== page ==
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1.
J Clin Immunol ; 2022 Jul 09.
Article in English | MEDLINE | ID: covidwho-1926047

ABSTRACT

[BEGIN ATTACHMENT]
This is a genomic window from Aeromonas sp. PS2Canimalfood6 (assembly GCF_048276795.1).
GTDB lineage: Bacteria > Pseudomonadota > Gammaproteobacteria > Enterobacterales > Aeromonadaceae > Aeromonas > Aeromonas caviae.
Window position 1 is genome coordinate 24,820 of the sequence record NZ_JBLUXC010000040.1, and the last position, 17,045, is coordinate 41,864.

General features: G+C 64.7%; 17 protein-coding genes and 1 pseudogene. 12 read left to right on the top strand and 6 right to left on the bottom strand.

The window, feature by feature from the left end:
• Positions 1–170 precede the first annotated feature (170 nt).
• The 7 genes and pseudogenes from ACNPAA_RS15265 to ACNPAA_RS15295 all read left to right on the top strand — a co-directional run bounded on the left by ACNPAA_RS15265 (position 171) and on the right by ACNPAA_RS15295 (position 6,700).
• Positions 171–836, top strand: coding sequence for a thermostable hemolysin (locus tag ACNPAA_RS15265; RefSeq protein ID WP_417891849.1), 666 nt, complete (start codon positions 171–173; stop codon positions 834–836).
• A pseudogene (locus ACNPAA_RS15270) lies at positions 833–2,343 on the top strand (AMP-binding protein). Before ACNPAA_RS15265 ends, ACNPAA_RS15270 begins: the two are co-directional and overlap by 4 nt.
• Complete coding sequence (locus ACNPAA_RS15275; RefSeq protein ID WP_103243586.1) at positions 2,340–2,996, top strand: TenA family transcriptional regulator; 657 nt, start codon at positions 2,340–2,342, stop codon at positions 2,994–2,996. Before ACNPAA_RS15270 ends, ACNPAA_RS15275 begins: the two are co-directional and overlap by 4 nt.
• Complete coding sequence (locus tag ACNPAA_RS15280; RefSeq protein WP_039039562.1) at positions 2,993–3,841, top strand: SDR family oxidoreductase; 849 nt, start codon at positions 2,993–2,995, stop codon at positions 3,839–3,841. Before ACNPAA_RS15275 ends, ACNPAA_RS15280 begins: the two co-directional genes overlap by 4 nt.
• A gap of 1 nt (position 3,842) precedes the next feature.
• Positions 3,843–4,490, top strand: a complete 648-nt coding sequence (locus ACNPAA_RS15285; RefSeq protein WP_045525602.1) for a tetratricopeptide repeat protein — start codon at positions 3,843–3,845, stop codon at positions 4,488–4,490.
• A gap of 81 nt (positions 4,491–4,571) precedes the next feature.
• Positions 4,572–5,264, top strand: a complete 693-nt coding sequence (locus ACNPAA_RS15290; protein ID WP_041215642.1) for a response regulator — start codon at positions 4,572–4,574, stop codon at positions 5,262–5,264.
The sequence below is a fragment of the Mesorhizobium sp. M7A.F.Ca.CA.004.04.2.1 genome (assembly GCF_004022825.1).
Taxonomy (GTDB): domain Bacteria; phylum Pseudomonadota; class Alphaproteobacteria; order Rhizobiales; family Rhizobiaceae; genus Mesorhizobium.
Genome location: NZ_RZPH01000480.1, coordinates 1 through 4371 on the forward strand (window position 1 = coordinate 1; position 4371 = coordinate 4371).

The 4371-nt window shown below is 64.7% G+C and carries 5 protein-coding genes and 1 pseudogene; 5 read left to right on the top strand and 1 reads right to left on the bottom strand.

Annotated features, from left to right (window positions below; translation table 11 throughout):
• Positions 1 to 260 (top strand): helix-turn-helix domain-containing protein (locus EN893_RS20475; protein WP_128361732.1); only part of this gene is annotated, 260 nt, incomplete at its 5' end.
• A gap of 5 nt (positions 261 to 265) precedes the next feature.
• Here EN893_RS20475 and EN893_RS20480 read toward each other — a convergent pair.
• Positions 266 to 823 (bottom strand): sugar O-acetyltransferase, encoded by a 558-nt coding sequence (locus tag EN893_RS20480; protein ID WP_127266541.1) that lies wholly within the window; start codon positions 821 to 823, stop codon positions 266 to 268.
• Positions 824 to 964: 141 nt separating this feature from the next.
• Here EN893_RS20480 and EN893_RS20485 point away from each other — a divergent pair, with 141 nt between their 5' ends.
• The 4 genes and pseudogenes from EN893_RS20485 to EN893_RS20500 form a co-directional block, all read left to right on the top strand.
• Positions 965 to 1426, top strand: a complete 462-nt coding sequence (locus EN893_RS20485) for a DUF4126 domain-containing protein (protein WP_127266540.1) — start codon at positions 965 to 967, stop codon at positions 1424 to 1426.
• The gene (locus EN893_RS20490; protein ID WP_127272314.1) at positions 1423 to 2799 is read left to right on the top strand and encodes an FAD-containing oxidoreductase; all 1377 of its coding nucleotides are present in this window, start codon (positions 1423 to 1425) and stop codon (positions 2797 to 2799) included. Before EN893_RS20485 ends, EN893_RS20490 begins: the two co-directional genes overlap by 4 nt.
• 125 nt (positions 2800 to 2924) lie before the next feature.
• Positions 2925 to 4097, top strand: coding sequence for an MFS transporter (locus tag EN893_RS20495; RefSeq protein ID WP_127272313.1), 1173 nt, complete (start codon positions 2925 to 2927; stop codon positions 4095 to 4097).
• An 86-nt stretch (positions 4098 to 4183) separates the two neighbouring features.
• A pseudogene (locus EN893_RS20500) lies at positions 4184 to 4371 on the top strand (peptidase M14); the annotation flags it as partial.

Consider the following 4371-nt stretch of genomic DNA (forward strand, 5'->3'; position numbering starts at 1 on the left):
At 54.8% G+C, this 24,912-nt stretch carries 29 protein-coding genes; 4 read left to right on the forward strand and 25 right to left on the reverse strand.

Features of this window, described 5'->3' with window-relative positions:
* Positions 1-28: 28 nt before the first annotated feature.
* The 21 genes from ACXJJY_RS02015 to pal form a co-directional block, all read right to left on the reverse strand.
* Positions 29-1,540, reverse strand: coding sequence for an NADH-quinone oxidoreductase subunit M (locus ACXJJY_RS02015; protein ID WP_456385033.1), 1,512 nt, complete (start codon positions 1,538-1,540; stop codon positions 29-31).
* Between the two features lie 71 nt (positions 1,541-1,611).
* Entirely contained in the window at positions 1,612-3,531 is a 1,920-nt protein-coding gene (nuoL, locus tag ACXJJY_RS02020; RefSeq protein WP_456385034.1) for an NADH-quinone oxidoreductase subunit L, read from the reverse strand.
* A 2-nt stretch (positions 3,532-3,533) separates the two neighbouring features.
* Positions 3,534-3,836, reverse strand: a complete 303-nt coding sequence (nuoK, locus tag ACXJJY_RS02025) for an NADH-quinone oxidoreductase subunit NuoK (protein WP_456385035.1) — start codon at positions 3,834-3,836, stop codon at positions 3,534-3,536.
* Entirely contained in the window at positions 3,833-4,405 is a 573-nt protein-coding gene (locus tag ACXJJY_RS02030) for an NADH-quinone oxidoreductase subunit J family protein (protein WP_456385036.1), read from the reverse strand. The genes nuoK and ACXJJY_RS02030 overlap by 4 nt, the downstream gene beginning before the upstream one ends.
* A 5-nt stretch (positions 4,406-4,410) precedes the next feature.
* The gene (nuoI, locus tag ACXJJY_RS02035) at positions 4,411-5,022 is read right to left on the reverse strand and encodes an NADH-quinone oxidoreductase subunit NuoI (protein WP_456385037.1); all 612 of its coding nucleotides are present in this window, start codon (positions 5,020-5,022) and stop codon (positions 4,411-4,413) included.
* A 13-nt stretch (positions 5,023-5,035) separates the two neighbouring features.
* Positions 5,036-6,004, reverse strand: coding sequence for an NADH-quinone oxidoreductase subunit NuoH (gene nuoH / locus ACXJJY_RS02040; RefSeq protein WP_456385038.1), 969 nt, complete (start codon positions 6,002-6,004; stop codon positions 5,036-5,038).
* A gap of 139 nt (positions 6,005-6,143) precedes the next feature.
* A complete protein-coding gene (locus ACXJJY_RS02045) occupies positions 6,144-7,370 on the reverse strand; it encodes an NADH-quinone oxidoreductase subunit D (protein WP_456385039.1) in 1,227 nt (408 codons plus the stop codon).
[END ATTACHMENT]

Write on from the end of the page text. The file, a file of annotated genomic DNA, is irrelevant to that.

BACKGROUND AND PURPOSE: Waning immunity and the surge of SARS-CoV-2 variants are responsible for breakthrough infections, i.e., infections in fully vaccinated individuals. Although the majority of vaccinated infected subjects report mild or no symptoms, some others require hospitalization. The clinical and immunological features of vaccinated hospitalized COVID-19 patients are currently unknown. METHODS: Twenty-nine unvaccinated and 36 vaccinated hospitalized COVID-19 patients were prospectively enrolled and clinical and laboratory data were gathered. Immunophenotyping of leukocytes' subsets, T and B cell SARS-CoV-2-specific responses were evaluated via flow cytometry. Anti-IFN-α autoantibodies were measured via ELISA. RESULTS: Despite vaccinated patients were older and with more comorbidities, unvaccinated subjects showed higher levels of pro-inflammatory markers, more severe disease, and increased mortality rate. Accordingly, they presented significant alterations in the circulating leukocyte composition, typical of severe COVID-19. Vaccinated patients displayed higher levels of anti-Spike IgGs and Spike-specific B cells. Of all participants, survivors showed higher levels of anti-Spike IgGs and Spike-specific CD4+ T cells than non-survivors. At hospital admission, 6 out of 65 patients (9.2%) displayed high serum concentrations of autoantibodies targeting IFN-α. Remarkably, 3 were unvaccinated and eventually died, while the other 3 were vaccinated and survived. CONCLUSION: Despite more severe pre-existing clinical conditions, vaccinated patients have good outcome. A rapid activation of anti-SARS-CoV-2-specific immunity is fundamental for the resolution of the infection. Therefore, prior immunization through vaccination provides a significant contribution to prevention of disease worsening and can even overcome the presence of high-risk factors (i.e., older age, comorbidities, anti-IFN-α autoantibodies).